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aupair + with bags of exp.............is she a nanny?(13 Posts)
I have an aupair who is leaving soon (boyf trouble in cz) and we have found another one who sounds fab.
She has been an aupair + before in germany for 18mths to 2 girls aged 2 and 4, she was in sole charge. the family gave a good reference.
She has also looked after (for much shorter length of time) 2 boys aged 1 and 2. also sole charge.
she is going to go language classes whilst here, which means she is an au pair, however i think her expereince (also got first aid cert) is more that of a nanny.
what do you think?
CarlyP, doesn't really matter what you think, its what she thinks and on what basis you will be taking her on.
An Aupair lives with their host family and helps out with light housework and care of the children in return for her lodging and some pocket money. An aupair should not be left in sole charge of a child under the age of 3.
If you are employing her as a nanny then you are liable for her tax & national insurance. This is not the case for an aupair.
It's the job she does for you that counts. If she works around 25 hours per week for about £70, and does a combination of housework and childcare (without long hours of childcare), and lives with you, then she pretty well meets the definition of an au pair.
Lots of au pairs come with experience. Many need to get their English up to a high standard in order to secure a good job in their home country - this includes those who already have a lot of experience or educational qualifications.
I got a first aid cert when I was in the Guides, but this did not make me a nanny or anything else.
I have seen and interviewed ppl before who had less childcare experience, one was jsut newly qualified only 17yrs old and only her 'work exp' as experience. this girl seems alot more 'together' and i jsut dont know on what basisi to take her on.
hours would be 4days per week, 7.30-5.30 with 2 under 2. which is definitely more of a nanny job. she wants to stay long term 9so she states now?!) and says she is looknig for a 'child care' position. i think this is more of a career and her way of seeing a bit of the world and learning new languages (native czech, fluent german and some italian).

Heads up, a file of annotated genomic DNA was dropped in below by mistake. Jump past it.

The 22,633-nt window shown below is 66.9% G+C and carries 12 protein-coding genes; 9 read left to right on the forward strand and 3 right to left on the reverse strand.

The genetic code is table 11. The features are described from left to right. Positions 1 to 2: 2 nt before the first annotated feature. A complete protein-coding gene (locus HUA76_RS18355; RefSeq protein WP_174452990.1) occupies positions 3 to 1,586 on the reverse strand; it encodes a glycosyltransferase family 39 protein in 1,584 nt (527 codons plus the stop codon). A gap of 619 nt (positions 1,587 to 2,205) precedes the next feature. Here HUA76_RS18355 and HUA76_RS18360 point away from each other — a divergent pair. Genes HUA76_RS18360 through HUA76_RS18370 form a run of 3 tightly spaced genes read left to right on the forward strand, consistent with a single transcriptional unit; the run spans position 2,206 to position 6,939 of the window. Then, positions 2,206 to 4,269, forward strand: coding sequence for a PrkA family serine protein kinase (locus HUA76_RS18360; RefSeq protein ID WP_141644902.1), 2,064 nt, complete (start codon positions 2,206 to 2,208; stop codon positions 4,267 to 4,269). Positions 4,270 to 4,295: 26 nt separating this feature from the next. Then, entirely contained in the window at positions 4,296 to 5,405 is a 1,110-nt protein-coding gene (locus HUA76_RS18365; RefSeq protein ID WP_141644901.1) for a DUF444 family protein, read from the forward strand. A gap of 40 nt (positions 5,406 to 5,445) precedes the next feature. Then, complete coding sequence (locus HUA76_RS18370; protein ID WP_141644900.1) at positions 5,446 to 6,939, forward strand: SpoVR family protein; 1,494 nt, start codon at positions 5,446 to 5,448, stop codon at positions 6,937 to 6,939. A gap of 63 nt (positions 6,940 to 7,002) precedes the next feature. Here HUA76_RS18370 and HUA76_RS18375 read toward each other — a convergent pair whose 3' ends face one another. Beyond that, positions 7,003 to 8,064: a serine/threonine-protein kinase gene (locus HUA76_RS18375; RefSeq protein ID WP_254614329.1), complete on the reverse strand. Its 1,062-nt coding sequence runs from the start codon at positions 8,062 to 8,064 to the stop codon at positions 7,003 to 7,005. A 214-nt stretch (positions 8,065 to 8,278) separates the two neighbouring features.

i would like the security (iyswim) of a nanny and am happy to pay for her to go on formal courses and a first aid refresher.
she will be living with us, but no housework other than general things with the boys all day, i.e. wash their bits up etc.
she is coming on an au-pair basis but i am hoping to change this to nanny after a short while. is there anywhere you can get contracts for this sort of thing?
Presumably you would also pay at the nanny rate too if you were to take her in this role.
absolutely. i really like the sounds of her and she seems so lovely when we speak. i hope she'll want to stick artound for a while!! and if she is as good as i think, ill do whaterver it takes to keep her! payrises, courses etc galore!
Unless she has nanny qualifications, i.e. went and studied for an NNEB or equivalent in Germany, and. A proper nanny will also have expereince in a range of childcare settings (hospital, nursery, private home, schools, and so on) - this is part of the training.
Echo what Ameriscott said - I speak good English, and I have first aid training and I have experience looking after my own child - but that does not make me a nanny, that just makes me someone who has some experience looking after kids. Otherwise, everyone on the mumsnet site could just call themselves a nanny...........
If you want to leave a small child for long periods of time, and you are prepared to pay - why don't you get a proper nanny.
goldenoldie, the reality is that very large numbers of people working as nannies do not have formal qualifications. I have ofetn found that the best people I interviewed did not have formal qualifications and I have been hugely underimpressed with some interviewees who did. The very experienced but unqualified nannies I have employed are "proper" nannies...
Think I would tend to agree with GoN on this one.
Alot of the nannies i interviewed did not have formal nneb qualifications. sometimes i think experience is better than a bit of paper.
Yes, but you can get someone with both the qualifications and the experience. The fact they have gone and got the qualification suggests a planned career, motivation, and some real interest, as well as a bit of theoretical/biological/sociological understanding about babies and children. Rather than someone just drifting into childcare................
As I say, anyone can get a job looking after children - and they may be very good, but that does not make them a nanny.
Another example might make more sense - would you call classroom assistants teachers? They are good with kids and can impart some learning - but they are not teachers, and I doubt many parents would want their children taught in an enviroment with only classroom assistants and no teachers............
At the end of the day - it is up to you what you call your childcare, and it does not matter as long as you and your children are happy, but for my money if I am paying a nanny salary, I want nanny qualifications and experience. If they don't have both then I'm looking at paying a lower - childminder salary and not a nanny premium........
Every nanny has a first nanny job. As this girl comes from Czech Republic, she is part of the EU and she would not need to enter the UK on an au pair visa. Why don't you just hire her with the job title of nanny. You can give her a probationary period if you are unsure of commotting yourself to long term.
I agree that exp. and personality count for more than a degree. I have a new nanny starting with me in Aug. to look after 2 young ones. She doesn't have a nanny degree.
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